Another way to incorporate "learning from failure" into a company's culture might be to recast the entire notion of failure by creating a culture of experimentation. Over on the Fortune Business Innovation blog, Dominic Basulto cited an article by James Cash of Harvard Business School that highlighted the importance of creating a culture of business experimentation within a company, pointing out examples from a broad spectrum of companies: Wal-Mart, Capital One and General Electric. Creating this culture of business experimentation is harder than it sounds, since you can't always know whether or not an idea will work until you put it into action, and most companies are not prepared for the downside risk of failure.
Cash's article contains some interesting comments on failure tolerance and the need for a “culture of experimentation. For example, Cash says:
"It's not an easy feat to create an environment that walks the line between so-called failed experiments—where the discipline of data collection, analysis and iteration results in learning even if the experiment itself doesn't produce a desired result—and the frivolous waste of resources, where ideas are tested in an undisciplined manner."
What I'm thinking is that you could undercut the negative psychological energy around the concept of "failure" by incorporating a culture of experimentation. Here's my guess at what this culture of experimentation might look like:
Experiments would be fashioned from specific innovation challenges framed to meet certain strategic objectives. The resulting concepts would be prototyped in successive iterations, each designed to get closer to the "finished" product or process. At each prototype level an evaluation would take place using criteria developed out of the original objectives. The decision to kill the concept or develop it further would be made. If the decision was to kill, then a full report on what worked and what didn't would be made.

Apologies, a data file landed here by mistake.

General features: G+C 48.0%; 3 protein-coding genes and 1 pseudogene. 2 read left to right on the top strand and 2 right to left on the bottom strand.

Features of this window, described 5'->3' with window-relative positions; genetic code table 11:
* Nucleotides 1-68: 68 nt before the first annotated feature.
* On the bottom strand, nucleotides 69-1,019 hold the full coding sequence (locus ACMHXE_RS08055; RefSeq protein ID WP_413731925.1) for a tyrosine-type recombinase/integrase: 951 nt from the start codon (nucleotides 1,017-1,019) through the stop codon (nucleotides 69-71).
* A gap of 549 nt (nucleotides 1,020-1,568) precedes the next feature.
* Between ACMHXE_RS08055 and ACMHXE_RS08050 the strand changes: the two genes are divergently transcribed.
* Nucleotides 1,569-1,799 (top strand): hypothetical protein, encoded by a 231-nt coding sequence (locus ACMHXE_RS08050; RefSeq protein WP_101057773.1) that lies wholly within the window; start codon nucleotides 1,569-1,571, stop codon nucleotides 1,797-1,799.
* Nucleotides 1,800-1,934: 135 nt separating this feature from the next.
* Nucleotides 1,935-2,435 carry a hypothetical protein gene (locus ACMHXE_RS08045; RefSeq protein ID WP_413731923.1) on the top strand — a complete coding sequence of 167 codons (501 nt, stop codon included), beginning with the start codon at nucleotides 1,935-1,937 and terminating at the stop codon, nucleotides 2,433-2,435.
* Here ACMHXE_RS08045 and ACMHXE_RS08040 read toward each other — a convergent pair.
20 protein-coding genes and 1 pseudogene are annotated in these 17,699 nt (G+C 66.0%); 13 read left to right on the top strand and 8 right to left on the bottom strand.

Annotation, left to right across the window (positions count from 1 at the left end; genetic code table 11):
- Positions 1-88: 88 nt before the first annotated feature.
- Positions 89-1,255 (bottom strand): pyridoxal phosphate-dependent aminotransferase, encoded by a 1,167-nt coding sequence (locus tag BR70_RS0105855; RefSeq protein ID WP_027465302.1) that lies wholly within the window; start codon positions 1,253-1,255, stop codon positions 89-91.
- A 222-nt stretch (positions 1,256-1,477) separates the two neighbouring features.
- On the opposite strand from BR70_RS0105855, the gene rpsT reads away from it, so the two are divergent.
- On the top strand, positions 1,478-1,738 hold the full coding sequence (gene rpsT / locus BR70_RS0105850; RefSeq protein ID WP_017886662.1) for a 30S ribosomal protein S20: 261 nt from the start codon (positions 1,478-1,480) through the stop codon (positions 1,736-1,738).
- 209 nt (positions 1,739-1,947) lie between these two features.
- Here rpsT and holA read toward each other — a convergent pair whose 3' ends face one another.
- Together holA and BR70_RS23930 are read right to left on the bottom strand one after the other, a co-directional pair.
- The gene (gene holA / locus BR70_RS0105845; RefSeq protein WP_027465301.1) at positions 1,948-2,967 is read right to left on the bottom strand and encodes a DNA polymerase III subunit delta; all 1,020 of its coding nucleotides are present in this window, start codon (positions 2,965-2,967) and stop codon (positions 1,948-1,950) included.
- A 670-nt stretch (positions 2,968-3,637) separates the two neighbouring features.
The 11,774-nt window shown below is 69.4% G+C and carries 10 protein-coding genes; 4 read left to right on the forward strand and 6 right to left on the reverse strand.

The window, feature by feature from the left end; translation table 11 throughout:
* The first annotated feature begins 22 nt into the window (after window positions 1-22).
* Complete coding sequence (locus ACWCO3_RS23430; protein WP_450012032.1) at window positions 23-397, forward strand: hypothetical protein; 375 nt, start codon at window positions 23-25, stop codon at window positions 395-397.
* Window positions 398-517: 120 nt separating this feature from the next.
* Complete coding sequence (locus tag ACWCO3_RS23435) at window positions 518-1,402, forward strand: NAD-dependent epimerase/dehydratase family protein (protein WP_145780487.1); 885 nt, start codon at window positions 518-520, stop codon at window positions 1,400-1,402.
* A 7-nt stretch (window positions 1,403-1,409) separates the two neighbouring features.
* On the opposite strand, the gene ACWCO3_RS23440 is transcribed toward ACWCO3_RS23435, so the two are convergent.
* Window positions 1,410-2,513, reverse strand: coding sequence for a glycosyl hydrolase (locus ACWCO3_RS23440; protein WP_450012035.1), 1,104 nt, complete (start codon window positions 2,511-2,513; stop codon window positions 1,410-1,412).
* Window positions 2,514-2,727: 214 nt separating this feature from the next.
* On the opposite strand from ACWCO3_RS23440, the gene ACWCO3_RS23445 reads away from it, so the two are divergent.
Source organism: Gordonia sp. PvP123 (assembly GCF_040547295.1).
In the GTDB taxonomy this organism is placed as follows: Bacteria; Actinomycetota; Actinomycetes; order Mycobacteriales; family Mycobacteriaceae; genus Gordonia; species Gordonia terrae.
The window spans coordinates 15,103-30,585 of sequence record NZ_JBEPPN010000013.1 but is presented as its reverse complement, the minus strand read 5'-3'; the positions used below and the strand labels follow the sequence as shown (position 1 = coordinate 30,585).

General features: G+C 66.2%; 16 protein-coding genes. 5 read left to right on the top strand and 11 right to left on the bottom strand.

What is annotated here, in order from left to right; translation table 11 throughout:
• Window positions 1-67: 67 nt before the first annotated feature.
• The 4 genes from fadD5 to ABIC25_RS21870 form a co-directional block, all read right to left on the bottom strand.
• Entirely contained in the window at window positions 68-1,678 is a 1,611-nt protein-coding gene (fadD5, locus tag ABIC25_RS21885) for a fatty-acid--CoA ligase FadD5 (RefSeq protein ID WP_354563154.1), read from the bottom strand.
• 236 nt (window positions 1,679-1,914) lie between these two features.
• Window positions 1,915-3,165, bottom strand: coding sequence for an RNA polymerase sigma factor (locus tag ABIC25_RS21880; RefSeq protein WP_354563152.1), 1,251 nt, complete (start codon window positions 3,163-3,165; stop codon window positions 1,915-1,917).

Here's what's most important:
1. Set up a specific process for experimentation and identify experiments as such from the start so that projects that don’t go through the process aren’t allowed to “bring down” the process.
2. Start the process with a specific challenge tied to strategic objectives – this kind of disciplined approach will ensure the relevance of both the process and the results.
3. Make evaluation criteria as specific as possible and relevant as well (which it will be if it’s tied back to the strategic objectives). This is critical to a disciplined approach, and it’s also critical to avoid blame and finger-pointing when failures do occur.
4. Subject all prototypes to rigorous analysis. The ability to build on what’s working and change what’s not is based on the understanding that would come from such an analysis.
5. When a project is killed, document all possible learnings, including things that can be learned about the process itself.